Michael Horn, the co-founder and exec­u­tive direc­tor of edu­ca­tion prac­tice at Innosight Insti­tute, and Clay­ton Chris­tensen, the well-known Har­vard prof and inno­va­tion expert, have a great post on MOOCs that you should read — espe­cial­ly if you are in any way involved in the field of edu­ca­tion. “Beyond the Buzz, Where Are MOOCs Real­ly Going?” appeared recent­ly on Wired.com.

MOOCs? Okay, it’s not yet a house­hold word (or, rather, a house­hold acronym). It stands for “Mas­sive Open Online Cours­es”, and as Horn and Chris­tensen see it, “The ques­tion is not just whether MOOCs are going to dis­rupt tra­di­tion­al edu­ca­tion, but how.”

bigstock-Computer-Technology-Background-1213076In their post, they review what is and isn’t a “dis­rup­tive tech­nol­o­gy” and then explain why it mat­ters who is doing the dis­rupt­ing in any indus­try. (In some ways, con­sid­er this recent post an update to their excel­lent book, Dis­rupt­ing Class, which they co-wrote with Cur­tis John­son.) The focus of the Wired post is clear­ly on the future of MOOCs.

If you have heard of Cours­era, edX or Udac­i­ty, you have heard about the three biggest MOOCs. And, as they note, “Yet inter­est­ing­ly, the big, rep­utable uni­ver­si­ties are the ones lead­ing the MOOC wave.” What makes this inter­est­ing is the fact that, often, those dis­rupt­ing an indus­try are often not the indus­try lead­ers — if (as the authors note) for no oth­er rea­son than dis­rup­tive inno­va­tors are usu­al­ly not “attrac­tive, prof­itable, or pres­ti­gious ear­ly on”.

Why, then, are the big play­ers in edu­ca­tion back­ing MOOCs? It appears, in part, that in this case edu­ca­tors tru­ly have seen the future and are hop­ing to steer their insti­tu­tions for­ward with­out being dragged. Then, too, the authors note that the MOOCs have not been com­pet­ing head-to-head with “their ‘par­ent’ uni­ver­si­ties”.

Read their post and you’ll find that MOOCs appear to be unique­ly com­pe­tent to offer “just-in-time mini-cours­es”. As Horn and Chris­tensen see it, “MOOCs can be much more than mar­ket­ing and edu­tain­ment. We believe they are like­ly to evolve into a ‘scale busi­ness”: one that relies on the tech­nol­o­gy and data back­bone of the medi­um to opti­mise and indi­vid­u­alise learn­ing oppor­tu­ni­ties for mil­lions of stu­dents.” When they say this, they note that they are not see­ing MOOCs as “sim­ply putting a video of a pro­fes­sor lec­tur­ing online”. Instead they envi­sion MOOCs enabling the rapid exchange of infor­ma­tion between the teach­ers and the taught. In this way, learn­ing could soon be “con­tin­u­ous”, hap­pen­ing on-the-job and not removed from the real work­place.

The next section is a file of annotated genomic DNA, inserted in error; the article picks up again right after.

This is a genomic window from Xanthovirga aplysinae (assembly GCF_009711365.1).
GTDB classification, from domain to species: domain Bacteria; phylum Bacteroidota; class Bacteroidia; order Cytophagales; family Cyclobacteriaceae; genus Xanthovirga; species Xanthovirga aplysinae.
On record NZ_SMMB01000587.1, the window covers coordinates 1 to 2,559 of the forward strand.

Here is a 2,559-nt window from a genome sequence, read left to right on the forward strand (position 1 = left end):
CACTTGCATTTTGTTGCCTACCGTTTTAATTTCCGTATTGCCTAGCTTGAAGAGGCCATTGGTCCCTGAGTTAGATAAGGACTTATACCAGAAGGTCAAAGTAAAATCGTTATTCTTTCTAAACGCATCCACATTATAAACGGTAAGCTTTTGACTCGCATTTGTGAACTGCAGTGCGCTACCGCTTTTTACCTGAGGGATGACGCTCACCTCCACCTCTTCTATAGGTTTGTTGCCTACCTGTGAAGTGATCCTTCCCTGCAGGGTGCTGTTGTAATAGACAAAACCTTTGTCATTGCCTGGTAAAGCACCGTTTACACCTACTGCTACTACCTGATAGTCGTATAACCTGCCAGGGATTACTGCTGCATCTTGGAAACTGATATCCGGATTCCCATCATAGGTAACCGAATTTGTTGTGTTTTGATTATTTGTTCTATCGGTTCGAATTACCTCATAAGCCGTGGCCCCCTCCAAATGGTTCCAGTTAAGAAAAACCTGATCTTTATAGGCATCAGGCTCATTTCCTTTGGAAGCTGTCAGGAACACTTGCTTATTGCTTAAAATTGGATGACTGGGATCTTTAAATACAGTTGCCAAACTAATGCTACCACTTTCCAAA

Excit­ing stuff! Are MOOCs the future of edu­ca­tion? No one is sure, but what I expect is some­thing increas­ing­ly bold and pow­er­ful to chal­lenge acad­eme as we have known it for, well, cen­turies. The edu­ca­tion indus­try is too big and too impor­tant to avoid a com­plete over­haul, but what it looks like after its makeover is anyone’s guess. This is a supreme exam­ple of nextsens­ing. Many edu­ca­tors look at MOOCs and feel uncom­fort­able and unclear about their point of view toward this major dis­rup­tion; this is dis­rup­tive ambi­gu­i­ty. The smart ones will recal­i­brate their think­ing to project how best to join and per­haps lead (cer­tain­ly not resist) this trend. This is oppor­tu­ni­ty fore­sens­ing.

Some may see MOOCs as the “Nap­sters of Edu­ca­tion”. That seems like an apt anal­o­gy. True edu­ca­tion­al lead­ers will need to engage in fore­sens­ing or risk becom­ing record stores in an era of iTunes. To any edu­ca­tion­al leader who doubts the immi­nence of all this, I would advise that he or she ask two ques­tions: (1) How soon can we focus on the impact of MOOCs on what we are doing now? and (2) How soon can we align with the pow­er­ful promise of MOOCs? These are the kind of ques­tions you must ask when an unstop­pable dis­rup­tion is tak­ing root but the future path for­ward has not yet been cre­at­ed.

And because these ques­tions are so con­fined to the spe­cial con­di­tions and capa­bil­i­ties of each edu­ca­tion­al insti­tu­tion, there is no book and cer­tain­ly no course that lead­ers will be able to read or take to deter­mine how best to move ahead. Alas, the only way today’s edu­ca­tors will become part of the future of edu­ca­tion is to start think­ing in new ways.

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